PHILADELPHIA (CBS) — It’s a cancer that most women fear, Ovarian. Often called the silent killer. This weekend thousands will gather in Philly for an annual Run/Walk to Break the Silence, including one Bucks County mom who knows Ovarian Cancer all too well.
Ovarian cancer usually strikes older women, but it can happen anytime. This weekend the National Ovarian Cancer Coalition is having its annual event here and in many other cities. The aim is to take 150 million steps across the country in celebration, in support of people fighting ovarian cancer.
Forty-one-year-old Rachel Frazier is making teal ribbons with her two children to raise awareness about ovarian cancer. A cancer she’s had twice now, that nearly took away her ability to have children.
“I’ve always wanted to be a mom, and they light up my life every day and they’re a reminder that miracles happen,” explained Rachael Frazier.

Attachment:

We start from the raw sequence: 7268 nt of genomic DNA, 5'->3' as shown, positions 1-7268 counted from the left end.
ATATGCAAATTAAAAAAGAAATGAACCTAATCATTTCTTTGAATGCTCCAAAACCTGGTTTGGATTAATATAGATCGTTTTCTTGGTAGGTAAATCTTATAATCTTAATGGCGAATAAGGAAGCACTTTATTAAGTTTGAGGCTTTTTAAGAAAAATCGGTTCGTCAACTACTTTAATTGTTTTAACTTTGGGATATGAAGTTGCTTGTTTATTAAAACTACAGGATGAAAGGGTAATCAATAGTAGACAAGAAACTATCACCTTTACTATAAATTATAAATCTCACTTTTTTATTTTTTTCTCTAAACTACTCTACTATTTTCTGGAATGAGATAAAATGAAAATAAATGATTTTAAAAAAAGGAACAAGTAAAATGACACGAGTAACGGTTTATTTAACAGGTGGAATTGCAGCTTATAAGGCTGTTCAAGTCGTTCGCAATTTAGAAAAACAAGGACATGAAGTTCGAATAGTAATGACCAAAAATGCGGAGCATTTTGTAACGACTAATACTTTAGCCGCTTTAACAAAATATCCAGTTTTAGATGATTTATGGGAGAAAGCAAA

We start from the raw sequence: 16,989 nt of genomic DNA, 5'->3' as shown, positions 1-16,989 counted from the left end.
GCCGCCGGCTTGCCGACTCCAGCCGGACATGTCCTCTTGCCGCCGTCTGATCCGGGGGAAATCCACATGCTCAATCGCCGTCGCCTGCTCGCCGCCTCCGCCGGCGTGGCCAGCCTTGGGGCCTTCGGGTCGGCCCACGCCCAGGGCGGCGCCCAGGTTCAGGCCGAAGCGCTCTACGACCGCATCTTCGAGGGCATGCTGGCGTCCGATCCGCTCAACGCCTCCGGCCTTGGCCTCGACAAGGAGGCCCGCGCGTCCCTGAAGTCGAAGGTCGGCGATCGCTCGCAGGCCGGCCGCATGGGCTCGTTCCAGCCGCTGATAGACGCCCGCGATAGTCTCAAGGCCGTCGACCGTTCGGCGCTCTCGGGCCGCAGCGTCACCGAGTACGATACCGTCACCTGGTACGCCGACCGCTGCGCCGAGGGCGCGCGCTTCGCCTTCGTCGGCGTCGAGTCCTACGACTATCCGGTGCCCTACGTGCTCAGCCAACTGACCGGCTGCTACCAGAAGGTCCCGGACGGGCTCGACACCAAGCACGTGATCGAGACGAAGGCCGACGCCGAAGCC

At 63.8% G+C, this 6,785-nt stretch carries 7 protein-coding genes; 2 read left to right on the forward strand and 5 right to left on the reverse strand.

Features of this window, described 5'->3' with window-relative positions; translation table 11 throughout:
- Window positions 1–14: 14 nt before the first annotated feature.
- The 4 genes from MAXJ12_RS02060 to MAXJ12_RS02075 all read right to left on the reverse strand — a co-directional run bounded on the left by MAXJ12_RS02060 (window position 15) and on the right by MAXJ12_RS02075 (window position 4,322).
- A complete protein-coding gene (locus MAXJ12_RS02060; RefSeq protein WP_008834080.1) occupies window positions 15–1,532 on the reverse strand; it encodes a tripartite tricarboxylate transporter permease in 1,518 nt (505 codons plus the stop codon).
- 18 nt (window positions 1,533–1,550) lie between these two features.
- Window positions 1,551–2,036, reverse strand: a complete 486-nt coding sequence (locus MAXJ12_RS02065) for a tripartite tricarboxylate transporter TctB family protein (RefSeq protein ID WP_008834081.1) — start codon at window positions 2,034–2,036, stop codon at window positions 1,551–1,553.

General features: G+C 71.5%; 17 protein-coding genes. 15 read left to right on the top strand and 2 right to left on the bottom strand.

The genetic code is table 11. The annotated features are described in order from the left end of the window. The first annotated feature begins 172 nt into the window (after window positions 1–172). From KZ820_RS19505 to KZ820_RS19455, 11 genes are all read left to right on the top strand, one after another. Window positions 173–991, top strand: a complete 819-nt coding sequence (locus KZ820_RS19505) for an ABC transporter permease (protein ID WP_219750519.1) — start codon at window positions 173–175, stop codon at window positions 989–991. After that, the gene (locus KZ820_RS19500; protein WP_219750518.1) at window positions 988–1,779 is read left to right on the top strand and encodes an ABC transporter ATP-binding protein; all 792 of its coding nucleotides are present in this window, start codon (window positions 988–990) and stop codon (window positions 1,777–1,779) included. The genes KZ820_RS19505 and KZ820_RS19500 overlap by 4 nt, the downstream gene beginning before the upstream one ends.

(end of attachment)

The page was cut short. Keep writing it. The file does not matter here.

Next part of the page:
First diagnosed at age 26, Rachel endured chemotherapy and the removal of one ovary. Then against all odds, she got pregnant with her first son Jake, 9 years ago. Her Daughter Lilly came two years later.
“That is just the meaning of life right there, that is a miracle, it’s everything I could ever hope for,” gushed Frazier. “It was a tough battle, but I beat it and I didn’t think it would ever come back,” she added.
But it did. Two years ago Rachel had a second battle with ovarian cancer, followed by more surgery and chemo.
“It was an awful experience,” Rachel said. “I never had any symptoms at all, nothing, nothing.” That’s why it’s called the silent killer.
Symptoms of ovarian cancer can be vague. Both times, Rachel’s cancer was found in routine gynecological appointments.
Now she’s on a mission, with the teal ribbons and the upcoming Run/Walk to Break the Silence coming up on September 10.
“So many people do not get checked, do not follow up with their yearly appointments,” she explained. “You’re just never too young and you’re never too old and I want to get the word out how important it is to feel and be in touch with your body.” That’s because when diagnosed and treated early, the five year survival rate for ovarian cancer is over 90 percent.
The Run/Walk that’s happening this Saturday will start at Memorial Hall in Fairmount park.
Click here for more information on the upcoming Run/Walk to Break the Silence.